Once upon a time, a long time not ago, in Flint, Mish.,
Lived a man who was very affluent and well-to-do and rish
With six sweet children lovely and long shiny motor cars three
And a wife charmante and a home charmante and a thoroughly life happy.
When in the midst mist leafy of a Flint-gorgeous warful Fall
Pronto this man popped out with symptoms several of withdrawal.
Not that! A thousand times never! If nothing he saw.
Nor aught heard, yet morals him gird so in US Of Awe law
That rose he from chaise to posture of possibly speaking
To blurb, "Bomb Hanoi. Bomb Peking."
It was as if built had rish burgher (as business expense)
Around him a fence.
Behind which as in age golden he reclined in or in sat
In his own burgher eden garden armed to his hat
Where was stirring forever nyet, but abounding the peace
That his was in sickness tragical to fight without no cease.
So his wife in arms up his specialist soonest summoned
Who came with bag grande and chest and knee burgher drummed on
And asked sweetly burgher if sweet loyal burgher were there?
But alack, burgher weren't. In garden were. C'were la guerre.
Once upon a time when man begun
To fight his fellow man with all them big gun
And them bomb.
And bomb got big and dangereux, then come
Much talk not use big bomb, or use not much.
But use ze old small bomb, or use small leaflet and like such.
Mixed in was money talk, how fellow men.
If put in clover were, be pronto frien'.
At which some old wise guy jump up, act funny
And rave, "If give you must give more you must than money."
Den walk away!
So den much argue what ze old guy say:
Give quarter? Give no quarter? — so fight
Long into night
And tempers hotted up like lectric light.
Till one heap ,big-voice chief say what to do
Was give ze works to fellow men: give bomb and dough.
So did. But plan no good. Ze fellow men
Got foeful fierce and heap much bad words pen.
So chiefs got mad and said them words not nize
And said old wise guy best been shot sunrise.
—How come them dumb no get ze wise guy's wise?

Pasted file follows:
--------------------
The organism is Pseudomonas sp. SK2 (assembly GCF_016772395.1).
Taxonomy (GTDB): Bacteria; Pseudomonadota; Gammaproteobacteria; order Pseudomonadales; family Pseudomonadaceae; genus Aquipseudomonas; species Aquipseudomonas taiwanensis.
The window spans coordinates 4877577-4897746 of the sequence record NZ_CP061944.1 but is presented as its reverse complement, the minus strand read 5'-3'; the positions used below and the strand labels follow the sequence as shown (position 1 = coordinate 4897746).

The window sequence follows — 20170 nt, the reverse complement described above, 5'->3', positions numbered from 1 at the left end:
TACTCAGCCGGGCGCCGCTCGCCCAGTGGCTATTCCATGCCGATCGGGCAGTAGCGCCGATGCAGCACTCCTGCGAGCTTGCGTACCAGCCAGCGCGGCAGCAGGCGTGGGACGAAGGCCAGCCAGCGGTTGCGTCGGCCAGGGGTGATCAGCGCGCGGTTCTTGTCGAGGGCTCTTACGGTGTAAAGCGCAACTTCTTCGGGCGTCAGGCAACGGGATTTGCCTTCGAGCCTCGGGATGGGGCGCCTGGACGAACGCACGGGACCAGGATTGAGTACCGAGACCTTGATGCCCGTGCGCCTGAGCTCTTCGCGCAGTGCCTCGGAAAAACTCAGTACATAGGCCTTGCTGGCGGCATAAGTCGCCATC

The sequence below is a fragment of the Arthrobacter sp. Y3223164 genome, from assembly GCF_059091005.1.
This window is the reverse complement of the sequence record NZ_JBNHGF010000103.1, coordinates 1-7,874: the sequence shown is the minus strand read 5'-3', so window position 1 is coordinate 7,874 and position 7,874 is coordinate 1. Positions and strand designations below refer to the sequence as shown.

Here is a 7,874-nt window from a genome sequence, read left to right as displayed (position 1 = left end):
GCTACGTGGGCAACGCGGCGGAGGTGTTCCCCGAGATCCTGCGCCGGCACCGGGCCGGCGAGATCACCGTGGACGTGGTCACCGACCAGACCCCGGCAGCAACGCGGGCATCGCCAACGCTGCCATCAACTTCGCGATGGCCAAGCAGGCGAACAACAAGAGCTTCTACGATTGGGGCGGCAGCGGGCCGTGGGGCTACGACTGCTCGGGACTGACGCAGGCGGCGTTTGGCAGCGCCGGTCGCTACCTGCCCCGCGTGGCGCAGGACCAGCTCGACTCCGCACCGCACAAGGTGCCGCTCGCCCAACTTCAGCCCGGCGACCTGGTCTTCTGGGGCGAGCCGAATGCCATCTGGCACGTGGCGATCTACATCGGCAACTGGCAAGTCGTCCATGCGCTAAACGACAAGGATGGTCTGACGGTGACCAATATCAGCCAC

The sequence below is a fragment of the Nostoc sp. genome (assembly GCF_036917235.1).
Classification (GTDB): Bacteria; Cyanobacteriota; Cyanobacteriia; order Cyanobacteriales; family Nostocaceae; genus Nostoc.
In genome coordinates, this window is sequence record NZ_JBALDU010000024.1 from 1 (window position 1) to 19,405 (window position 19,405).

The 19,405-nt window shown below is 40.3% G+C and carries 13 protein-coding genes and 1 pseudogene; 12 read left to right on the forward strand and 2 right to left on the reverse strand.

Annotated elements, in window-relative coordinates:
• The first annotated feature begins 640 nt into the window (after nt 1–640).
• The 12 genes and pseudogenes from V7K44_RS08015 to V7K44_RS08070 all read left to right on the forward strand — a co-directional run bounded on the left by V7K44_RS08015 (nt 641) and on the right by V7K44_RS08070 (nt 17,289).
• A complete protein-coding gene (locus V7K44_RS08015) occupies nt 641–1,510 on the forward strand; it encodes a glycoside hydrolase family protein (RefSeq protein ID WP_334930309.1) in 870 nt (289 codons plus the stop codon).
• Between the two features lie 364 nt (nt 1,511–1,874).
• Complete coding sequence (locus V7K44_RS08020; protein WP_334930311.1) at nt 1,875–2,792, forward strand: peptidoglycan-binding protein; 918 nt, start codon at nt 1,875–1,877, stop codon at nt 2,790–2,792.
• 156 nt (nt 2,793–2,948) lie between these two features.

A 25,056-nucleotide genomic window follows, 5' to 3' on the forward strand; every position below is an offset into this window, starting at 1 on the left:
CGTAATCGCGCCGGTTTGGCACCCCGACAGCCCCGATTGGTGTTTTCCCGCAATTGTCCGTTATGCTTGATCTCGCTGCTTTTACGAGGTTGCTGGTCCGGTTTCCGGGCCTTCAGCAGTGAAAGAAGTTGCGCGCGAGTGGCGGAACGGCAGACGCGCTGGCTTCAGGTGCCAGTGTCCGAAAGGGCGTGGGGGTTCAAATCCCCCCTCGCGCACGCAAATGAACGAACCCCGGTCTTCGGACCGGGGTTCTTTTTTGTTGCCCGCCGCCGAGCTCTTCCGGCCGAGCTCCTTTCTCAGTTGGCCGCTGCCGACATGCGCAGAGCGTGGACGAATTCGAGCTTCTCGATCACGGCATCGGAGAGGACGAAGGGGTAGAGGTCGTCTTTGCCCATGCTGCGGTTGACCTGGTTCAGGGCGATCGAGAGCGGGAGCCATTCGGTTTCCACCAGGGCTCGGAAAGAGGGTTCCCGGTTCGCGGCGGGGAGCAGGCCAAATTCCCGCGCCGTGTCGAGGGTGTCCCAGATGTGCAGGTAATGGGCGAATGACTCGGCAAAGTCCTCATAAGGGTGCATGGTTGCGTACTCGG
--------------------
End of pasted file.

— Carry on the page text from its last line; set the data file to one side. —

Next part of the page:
Mebbe Soon Rickshaw Shaggy
Mebbe in China soon on some ole junk
In middle of Yangtze as go clunk clunk
Ze mandolin from shore of ole Yangtze,
Some kind ole warlord fix it with chief Commie
To bring back Chiang Kai-shek from cross ze sea.
And give ze freedom back to poor coolie.
And give Good Earth again stability.
Where sip ze tea and talk philosophy
(On nice ole junk as mandolin clunk clunk).
And mebbe get US change policy.
Upon a time there wast Geneva once.
Of truces full, and peaces, and spy hunts.
Oh city belle of lake and alp - the works -
Oh Geneva, whence then cometh now these smirks
On all the pippul's faces when thy name
Be dropped like as if it ill of fame?
Geneva oh, Genevah oh!
Wast it League of Nations or Conventions laidst thou low?
Why peace with thee to make, man nohow able?
What wilt thou dost with all them conf'rence table?
A Diversion: Modern American Nature Poet Shaggy
Once upon a time, only quite recent, in a truth moment,
A poet pauvre struggling his fame to foment
To somewhat and more, hired a van
Out to move him en toute famille on the autobahn
To pasture new where his oaten stuff cd be heard
Farder than like he were lumpenprole merely bird.
And so on. So the van kommt and got loaded
With all the goods worldly of poet fomenting real pauvre
And pasture for forth set. Pasture flowed over.
But anyhow poet to work quick and pomes chinee rural writ
On typer electric to sheepfold and all the wunderbar it
Folded: ze images and ze basics ze eyes cd essential
When heschwingled were not by pot-and-pan Kulch by the vanful.
See! So life mit the sad sheep
Did heap many riches mit critics and publishers reap.
And holly wood heavenward poet no longer pauvre ran.
Sheep also ran.
Sad Postscript Shaggy
"The thought of 'those American boys' being labelled
war criminals, he [President Johnson] said, was 'deplorable
and repulsive'." - NEWS ITEM
Once upon what time would loyal USA boy
If boy said loyal bomb kill "peaceful citizen,"
And if that muddle youth shd madly add then (oh fie)
That him who drop bomb crime done did, that lie
For no one else to speak it but Hanoi.
Rule l: all US soldier; boy.
Rule 2: no boy Hanoi.
But are we Red Cross knights not mucky lucky
That rules is side of always our boys plucky?
And labels like such "criminal" the thought yet
So righteous we that never have we thunk nyet?
For hearkened we to speakspooks we might find
Our bomber boys did but as Dad opined.
Come label then, could Dad be far behind?
These poems appeared in the September 10, 1966 issue of the magazine.